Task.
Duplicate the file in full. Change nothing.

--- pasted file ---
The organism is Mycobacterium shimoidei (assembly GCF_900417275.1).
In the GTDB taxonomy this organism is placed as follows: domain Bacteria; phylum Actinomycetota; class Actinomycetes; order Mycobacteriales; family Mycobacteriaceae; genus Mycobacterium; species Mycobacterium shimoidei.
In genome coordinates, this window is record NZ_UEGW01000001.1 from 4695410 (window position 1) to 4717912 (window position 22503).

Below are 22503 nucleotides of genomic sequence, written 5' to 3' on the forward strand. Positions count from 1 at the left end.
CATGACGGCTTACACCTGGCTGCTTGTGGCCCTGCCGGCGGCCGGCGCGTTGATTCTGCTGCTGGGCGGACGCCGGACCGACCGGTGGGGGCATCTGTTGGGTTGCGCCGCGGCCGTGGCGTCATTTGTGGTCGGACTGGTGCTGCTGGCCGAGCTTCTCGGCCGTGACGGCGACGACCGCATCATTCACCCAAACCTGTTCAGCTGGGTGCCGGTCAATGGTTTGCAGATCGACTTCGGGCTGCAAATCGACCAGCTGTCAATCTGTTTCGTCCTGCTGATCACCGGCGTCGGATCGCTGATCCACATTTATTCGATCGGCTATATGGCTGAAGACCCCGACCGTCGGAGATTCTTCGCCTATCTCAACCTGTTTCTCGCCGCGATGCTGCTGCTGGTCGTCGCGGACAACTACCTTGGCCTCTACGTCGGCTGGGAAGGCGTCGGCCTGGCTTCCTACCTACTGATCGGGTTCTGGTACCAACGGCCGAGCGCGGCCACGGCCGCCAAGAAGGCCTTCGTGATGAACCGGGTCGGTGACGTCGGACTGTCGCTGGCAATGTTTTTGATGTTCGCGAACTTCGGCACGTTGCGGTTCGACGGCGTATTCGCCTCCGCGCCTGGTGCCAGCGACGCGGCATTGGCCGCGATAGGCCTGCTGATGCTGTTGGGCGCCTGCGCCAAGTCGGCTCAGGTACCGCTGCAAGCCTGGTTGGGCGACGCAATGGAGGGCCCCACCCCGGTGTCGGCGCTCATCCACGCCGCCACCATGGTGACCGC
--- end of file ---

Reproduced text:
The organism is Mycobacterium shimoidei (assembly GCF_900417275.1).
In the GTDB taxonomy this organism is placed as follows: domain Bacteria; phylum Actinomycetota; class Actinomycetes; order Mycobacteriales; family Mycobacteriaceae; genus Mycobacterium; species Mycobacterium shimoidei.
In genome coordinates, this window is record NZ_UEGW01000001.1 from 4695410 (window position 1) to 4717912 (window position 22503).

Below are 22503 nucleotides of genomic sequence, written 5' to 3' on the forward strand. Positions count from 1 at the left end.
CATGACGGCTTACACCTGGCTGCTTGTGGCCCTGCCGGCGGCCGGCGCGTTGATTCTGCTGCTGGGCGGACGCCGGACCGACCGGTGGGGGCATCTGTTGGGTTGCGCCGCGGCCGTGGCGTCATTTGTGGTCGGACTGGTGCTGCTGGCCGAGCTTCTCGGCCGTGACGGCGACGACCGCATCATTCACCCAAACCTGTTCAGCTGGGTGCCGGTCAATGGTTTGCAGATCGACTTCGGGCTGCAAATCGACCAGCTGTCAATCTGTTTCGTCCTGCTGATCACCGGCGTCGGATCGCTGATCCACATTTATTCGATCGGCTATATGGCTGAAGACCCCGACCGTCGGAGATTCTTCGCCTATCTCAACCTGTTTCTCGCCGCGATGCTGCTGCTGGTCGTCGCGGACAACTACCTTGGCCTCTACGTCGGCTGGGAAGGCGTCGGCCTGGCTTCCTACCTACTGATCGGGTTCTGGTACCAACGGCCGAGCGCGGCCACGGCCGCCAAGAAGGCCTTCGTGATGAACCGGGTCGGTGACGTCGGACTGTCGCTGGCAATGTTTTTGATGTTCGCGAACTTCGGCACGTTGCGGTTCGACGGCGTATTCGCCTCCGCGCCTGGTGCCAGCGACGCGGCATTGGCCGCGATAGGCCTGCTGATGCTGTTGGGCGCCTGCGCCAAGTCGGCTCAGGTACCGCTGCAAGCCTGGTTGGGCGACGCAATGGAGGGCCCCACCCCGGTGTCGGCGCTCATCCACGCCGCCACCATGGTGACCGC